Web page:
The following case study of a dispute between the Federal Aviation Administration (FAA) and the Puerto Rico government offers a glimpse of how the National Historic Preservation Act consultation process (known as “Section 106 consultation”) works in practice.
STEP 1: Initiate Section 106 Process
Regulations stress that federal agencies should begin the Section 106 process “at the early stages of project planning.” This is a core concept that is integral to achieving the NHPA’s desired goal of minimizing or mitigating any adverse effects on historic properties. Despite this clear imperative, the director of technical operations for the FAA Eastern Service Area waited until after seismic upgrades were already underway for a complex at the San Juan airport before he contacted the Puerto Rico State Historic Preservation Officer (SHPO; pronounced SHIP-OH) to initiate Section 106 consultation.
The FAA director’s 11 May 2012 letter unapologetically states that the FAA “has begun work at its San Juan Combined Center Radar Approach Control Facility (ZSU CERAP) to upgrade the facility to conform to seismic standards…and this letter serves as notice that the FAA is initiating Section 106 consultation for the subject project.” To say the least, this was not a positive way to begin the consultation process. Considering the dispute that followed, this negative beginning was portentous of things to come.
STEP 2: Identify Historic Properties
The FAA director’s 11 May 2012 letter also attached a report regarding which buildings within the ZSU CERAP complex may be affected by the renovation. The FAA asserted that, for Section 106 purposes, the San Juan complex should be evaluated as three distinct properties (the Administration building, the Operations building, and the Mechanical building), rather than one single building with multiple wings. Since the FAA separated the buildings for its report, the agency was able to conclude that only the Administration building was historically significant. Thus, the FAA believed that only the potential adverse effects on the Administration building needed to be evaluated because the Operations and Mechanical buildings were not historically significant and they no longer retained their historic integrity.
Much to the dismay of the Federal Aviation Administration, which had requested an expedited review, the Puerto Rico SHPO disagreed with the agency’s attempt to separate the buildings into three discrete units. The SHPO’s 23 May 2012 letter contended that “the ZSU CERAP was originally designed as one building consisting of three interconnected wings” and that “these three wings constitute a historically and functionally related unit and, therefore, we believe should be evaluated as one building.” Since the Puerto Rican government viewed the ZSU CERAP as one building, the SHPO argued that any potential adverse effects on all three wings—not just the Administration wing—should be considered during the Section 106 process.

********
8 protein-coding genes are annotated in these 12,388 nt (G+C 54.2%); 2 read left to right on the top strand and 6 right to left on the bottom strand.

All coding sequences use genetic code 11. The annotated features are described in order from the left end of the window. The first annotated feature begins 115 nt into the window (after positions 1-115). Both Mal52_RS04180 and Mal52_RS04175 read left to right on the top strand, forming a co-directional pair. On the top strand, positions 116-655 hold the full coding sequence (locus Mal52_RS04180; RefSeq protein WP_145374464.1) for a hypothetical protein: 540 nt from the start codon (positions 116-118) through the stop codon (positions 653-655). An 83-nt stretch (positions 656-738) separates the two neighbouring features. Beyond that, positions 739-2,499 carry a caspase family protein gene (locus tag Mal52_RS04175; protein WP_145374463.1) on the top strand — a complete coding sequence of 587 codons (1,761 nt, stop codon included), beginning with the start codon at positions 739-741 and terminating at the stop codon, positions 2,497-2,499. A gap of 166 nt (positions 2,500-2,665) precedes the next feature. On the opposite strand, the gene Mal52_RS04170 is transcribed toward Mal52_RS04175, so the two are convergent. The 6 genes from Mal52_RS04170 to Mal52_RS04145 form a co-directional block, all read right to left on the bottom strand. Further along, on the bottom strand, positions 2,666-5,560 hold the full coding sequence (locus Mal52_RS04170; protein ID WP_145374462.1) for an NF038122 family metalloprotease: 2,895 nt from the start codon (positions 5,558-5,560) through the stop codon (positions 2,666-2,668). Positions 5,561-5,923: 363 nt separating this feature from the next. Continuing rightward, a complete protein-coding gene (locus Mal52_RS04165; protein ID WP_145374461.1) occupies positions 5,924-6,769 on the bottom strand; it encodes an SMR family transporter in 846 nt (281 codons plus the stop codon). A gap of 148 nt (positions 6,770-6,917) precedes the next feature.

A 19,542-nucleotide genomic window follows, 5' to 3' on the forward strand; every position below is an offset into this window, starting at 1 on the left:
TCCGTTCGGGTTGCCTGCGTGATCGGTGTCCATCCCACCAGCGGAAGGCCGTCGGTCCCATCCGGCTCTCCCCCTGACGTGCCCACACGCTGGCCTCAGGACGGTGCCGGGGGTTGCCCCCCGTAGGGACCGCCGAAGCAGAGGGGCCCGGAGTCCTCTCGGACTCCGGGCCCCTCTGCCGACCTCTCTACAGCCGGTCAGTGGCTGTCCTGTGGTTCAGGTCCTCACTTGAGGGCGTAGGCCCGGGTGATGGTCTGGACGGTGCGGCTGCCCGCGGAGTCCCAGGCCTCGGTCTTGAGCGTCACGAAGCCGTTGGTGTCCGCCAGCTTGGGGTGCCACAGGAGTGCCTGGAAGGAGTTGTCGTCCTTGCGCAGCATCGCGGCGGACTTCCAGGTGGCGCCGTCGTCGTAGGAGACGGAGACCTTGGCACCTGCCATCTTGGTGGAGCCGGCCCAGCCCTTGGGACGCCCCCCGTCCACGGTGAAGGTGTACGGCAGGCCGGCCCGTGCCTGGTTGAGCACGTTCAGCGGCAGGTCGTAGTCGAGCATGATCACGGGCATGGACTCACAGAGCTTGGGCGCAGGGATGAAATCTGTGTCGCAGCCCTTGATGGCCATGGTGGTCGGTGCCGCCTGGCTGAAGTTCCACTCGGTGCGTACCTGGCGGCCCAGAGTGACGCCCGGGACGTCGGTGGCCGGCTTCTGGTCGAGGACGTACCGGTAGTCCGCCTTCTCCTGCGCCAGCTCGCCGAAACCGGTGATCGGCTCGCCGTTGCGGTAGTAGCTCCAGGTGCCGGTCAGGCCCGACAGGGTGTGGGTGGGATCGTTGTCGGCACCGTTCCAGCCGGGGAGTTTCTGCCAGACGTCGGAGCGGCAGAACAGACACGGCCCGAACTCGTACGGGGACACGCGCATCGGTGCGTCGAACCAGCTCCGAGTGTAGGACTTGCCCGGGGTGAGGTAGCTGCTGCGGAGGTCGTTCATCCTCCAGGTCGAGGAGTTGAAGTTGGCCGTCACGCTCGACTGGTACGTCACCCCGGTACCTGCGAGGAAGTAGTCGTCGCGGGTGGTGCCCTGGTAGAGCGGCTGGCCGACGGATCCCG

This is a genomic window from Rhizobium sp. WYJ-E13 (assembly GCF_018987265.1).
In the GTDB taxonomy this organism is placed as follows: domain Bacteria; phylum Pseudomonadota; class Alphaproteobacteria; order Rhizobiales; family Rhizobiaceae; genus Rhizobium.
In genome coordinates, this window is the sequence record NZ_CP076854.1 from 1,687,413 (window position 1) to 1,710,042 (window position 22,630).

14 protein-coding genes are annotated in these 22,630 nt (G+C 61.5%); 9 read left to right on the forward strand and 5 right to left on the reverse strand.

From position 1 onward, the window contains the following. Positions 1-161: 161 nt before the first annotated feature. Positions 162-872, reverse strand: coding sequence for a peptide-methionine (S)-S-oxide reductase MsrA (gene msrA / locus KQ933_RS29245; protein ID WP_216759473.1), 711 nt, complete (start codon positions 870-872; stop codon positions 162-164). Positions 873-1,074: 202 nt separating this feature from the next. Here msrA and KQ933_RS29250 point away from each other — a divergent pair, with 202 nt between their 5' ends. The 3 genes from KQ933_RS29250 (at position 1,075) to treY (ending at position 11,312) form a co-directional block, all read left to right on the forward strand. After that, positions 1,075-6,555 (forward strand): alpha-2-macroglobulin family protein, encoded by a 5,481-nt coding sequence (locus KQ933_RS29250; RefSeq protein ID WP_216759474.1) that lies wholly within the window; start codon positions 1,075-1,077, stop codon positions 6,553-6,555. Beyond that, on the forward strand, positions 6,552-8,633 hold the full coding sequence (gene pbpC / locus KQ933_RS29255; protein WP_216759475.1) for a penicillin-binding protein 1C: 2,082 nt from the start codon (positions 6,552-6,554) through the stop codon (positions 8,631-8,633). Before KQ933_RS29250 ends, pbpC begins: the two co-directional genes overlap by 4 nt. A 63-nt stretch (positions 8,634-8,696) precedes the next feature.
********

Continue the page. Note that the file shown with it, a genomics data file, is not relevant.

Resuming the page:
The SHPO also rebutted the FAA’s claim that the Operations and Mechanical wings no longer retained the “ability to convey [their] historic significance (integrity).” Without elaborating further, the SHPO simply stated that “although the upgrades currently in progress have altered the characteristics that qualify the…building for inclusion in the National Register, it still retains the ability to convey its significance.” Finally, the SHPO asked for additional information regarding the history of the buildings.
STEP 2.5: Resolve Eligibility Disagreement
The FAA provided the requested information on 24 August 2012, but held firm to its position that only the Administration building was eligible for the National Register. Likewise, the Puerto Rico SHPO’s 21 September 2012 response did not give ground on the contention that all of the buildings/wings were eligible for the National Register. Before the FAA and the Puerto Rico SHPO could move on to the third and fourth steps (assess and resolve adverse effects) of the Section 106 consultation process, they had to resolve their disagreement over which buildings were eligible for the National Register.
As required by Section 106 regulations, the FAA wrote a letter to the Keeper of the National Register on 14 November 2012 (including the FAA’s 26-page determination of eligibility report) to request a final determination of eligibility for the three buildings. Some time after 15 January 2013, the Keeper issued a Determination of Eligibility Notification to settle the matter. Although the Keeper’s conclusions can get confusing when discussing the different eligibility criteria, here is the most important determination:
It is the opinion of the Keeper that the San Juan Combined/Center Radar Approach Control Facility should be considered a single resource based on the functional relationship of the design and use of the property and the interconnected utilities of the complex. This determination is based on National Register guidance that looks at the physical AND functional relationship between buildings.
The Keeper agreed that the Administration building—and the entire complex by extension—was eligible for the National Register. As a result, the FAA will now have to evaluate any potential adverse effects to the Operations and Mechanical wings (although these wings have already lost their historic integrity due to the seismic upgrades), in addition to the Administration wing.
Do you agree with the Keeper’s determination? Is there a better way to handle these disputes or to avoid them altogether? Let me know your thoughts in the comments below.
Clint Tankersley is a Georgia attorney specializing in cultural heritage law. Read my bio here.